Test that you are getting 5V on PermProto HAT (coming from LM2596) before connecting Raspberry Pi. Once tested, connect Raspberry Pi and your reef-pi should controller should be good to go. Screw in the enclosure lid

Next, we'll configure reef-pi UI and test our new power controller.

Declare Outlets

With circuit and enclosure completed, our physical controller is done. Connect the controller's  with  American DJ SR P8 power strip  using a DB9 cable, Connect DC 12V power source to the controller, and reef-pi should boot up. Next we'll declare all the outlets and equipment required to test our build.

Head to Configuration section of the reef-pi user interface (UI). Under configuration section, click on the connector sub-section. We'll create one outlet for each of the GPIO pins. Make sure the GPIO pin numbers reflect our wiring.

Create one outlet for each of the 8 GPIO pins.

Next we'll create some virtual equipment for testing these outlets.

Test with Equipment

Navigate to the Equipment section and create a virtual equipment, associate it with an outlet.

Declare 8 equipment for each of the 8 outlets.

Once all eight equipment is declared, we can click on the on/off button and reef-pi to turn on/off corresponding AC outlet. You should be able to hear the sound relay latching on/off. Validate each of the AC outlets is indeed turning on/off from the reef-pi equipment UI by plugging in an AC equipment (such as table lamp) to the relevant AC outlet in the power strip.

Configure Dashboard

reef-pi allows showing the current state of equipment (on or off) as a chart in the main dashboard. To enable this, navigate to the Dashboard tab and click on the Configure button on left side. Configure the dashboard to have one row and two columns. The first cell will show health metrics (CPU & memory usage) and the second cell will show the equipment chart. Select the appropriate charts by clicking on the drop-down menu inside individual cells.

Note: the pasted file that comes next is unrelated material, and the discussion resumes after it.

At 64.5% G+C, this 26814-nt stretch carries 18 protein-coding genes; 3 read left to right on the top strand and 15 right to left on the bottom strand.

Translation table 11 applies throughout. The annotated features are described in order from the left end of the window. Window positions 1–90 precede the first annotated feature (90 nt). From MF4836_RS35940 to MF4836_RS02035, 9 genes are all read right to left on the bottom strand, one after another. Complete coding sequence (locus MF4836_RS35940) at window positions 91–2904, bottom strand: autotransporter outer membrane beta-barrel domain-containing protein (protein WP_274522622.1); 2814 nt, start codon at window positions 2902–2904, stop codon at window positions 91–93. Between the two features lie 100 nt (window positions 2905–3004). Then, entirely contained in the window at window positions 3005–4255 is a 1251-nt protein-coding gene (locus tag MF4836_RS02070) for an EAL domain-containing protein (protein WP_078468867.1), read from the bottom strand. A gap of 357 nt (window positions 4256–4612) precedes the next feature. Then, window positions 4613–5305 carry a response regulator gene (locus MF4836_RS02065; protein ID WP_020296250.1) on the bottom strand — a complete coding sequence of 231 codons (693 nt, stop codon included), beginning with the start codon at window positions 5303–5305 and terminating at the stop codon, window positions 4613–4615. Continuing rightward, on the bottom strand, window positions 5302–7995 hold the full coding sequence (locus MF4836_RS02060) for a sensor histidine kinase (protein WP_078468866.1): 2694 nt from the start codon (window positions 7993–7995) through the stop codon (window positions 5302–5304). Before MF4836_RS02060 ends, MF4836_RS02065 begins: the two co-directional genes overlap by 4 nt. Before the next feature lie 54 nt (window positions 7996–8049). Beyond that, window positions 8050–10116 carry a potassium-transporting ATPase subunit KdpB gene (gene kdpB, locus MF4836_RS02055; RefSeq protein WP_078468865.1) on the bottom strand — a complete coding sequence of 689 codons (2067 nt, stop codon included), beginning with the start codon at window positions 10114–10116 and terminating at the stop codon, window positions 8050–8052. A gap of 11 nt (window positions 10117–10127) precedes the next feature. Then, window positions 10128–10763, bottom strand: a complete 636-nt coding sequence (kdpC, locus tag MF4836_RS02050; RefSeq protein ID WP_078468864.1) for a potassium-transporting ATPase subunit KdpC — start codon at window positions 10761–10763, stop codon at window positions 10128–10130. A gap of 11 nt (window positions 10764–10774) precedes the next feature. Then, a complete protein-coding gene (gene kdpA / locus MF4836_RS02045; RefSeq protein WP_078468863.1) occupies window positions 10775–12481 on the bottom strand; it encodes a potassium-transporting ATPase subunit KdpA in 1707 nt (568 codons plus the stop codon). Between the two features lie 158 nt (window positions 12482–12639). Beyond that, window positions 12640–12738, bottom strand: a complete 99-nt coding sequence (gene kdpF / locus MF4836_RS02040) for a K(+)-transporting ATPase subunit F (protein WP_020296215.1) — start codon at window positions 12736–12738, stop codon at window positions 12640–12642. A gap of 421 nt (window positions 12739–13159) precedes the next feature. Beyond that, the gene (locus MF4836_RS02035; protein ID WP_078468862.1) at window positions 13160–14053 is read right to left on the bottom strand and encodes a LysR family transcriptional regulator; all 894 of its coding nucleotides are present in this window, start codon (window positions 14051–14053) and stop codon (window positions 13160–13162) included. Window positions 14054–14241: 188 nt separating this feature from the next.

Click on the Update button to save the dashboard settings and then click on the Back to dashboard button to go back to dashboard view. You should see the equipment chart in the dashboard now. Each equipment item is represented as a vertical bar, with color indicating their state (red for off and green for on). This chart is refreshed automatically after every 10 seconds, so charts can be at most 10 seconds stale.

At this point, we can use reef-pi to turn on/off any AC equipment on-demand. 

Schedule on/off with Timers

reef-pi allows controlling AC equipment periodically using timers. Timers are popular to automate various reef keeping chores (for example light turn on/off at a fixed time every day).

Navigate to the Timers tab and create a timer with following details. reef-pi uses Linux cron like grammar to specify timers.

The above timer tells reef-pi after every 10 seconds, turn on equipment Eq6 and then turn after 2 seconds. In short, Eq6 will be turned on for 2 seconds after every 10 seconds. Cron is a very powerful language that allows a variety of periodicity to be expressed concisely.


The macro feature in reef-pi allows executing a series of steps sequentially on demand. A step can be triggering an action against an equipment or waiting. In short, macro allows users to turn a set of equipment on or off in specific order with a single click of a button. A popular use of this feature is to automate feed mode or weekly water changes,  where pumps in reef tanks are turned off during the feeding of corals & fish or to replace tank water with clean saltwater. Following is an example of a macro in reef-pi, it will trigger different actions against different equipment with certain delays in-between them.

Once declared, this macro can be triggered by single click of a button

Although reef-pi is aimed for reef tanks, the power controller feature can be used in any general purpose AC equipment control, like home automation or even making a Christmas lighting controller.

Finally, the power control module is a foundational layer in reef-pi. Other modules, like temperature controller and water level controller, requires the power controller feature.

In our next reef-pi guide we'll be extending this power controller to monitor temperature and turn on/off a heater or cooler to maintain a stable tank temperature.

This guide was first published on Sep 18, 2018. It was last updated on Sep 18, 2018.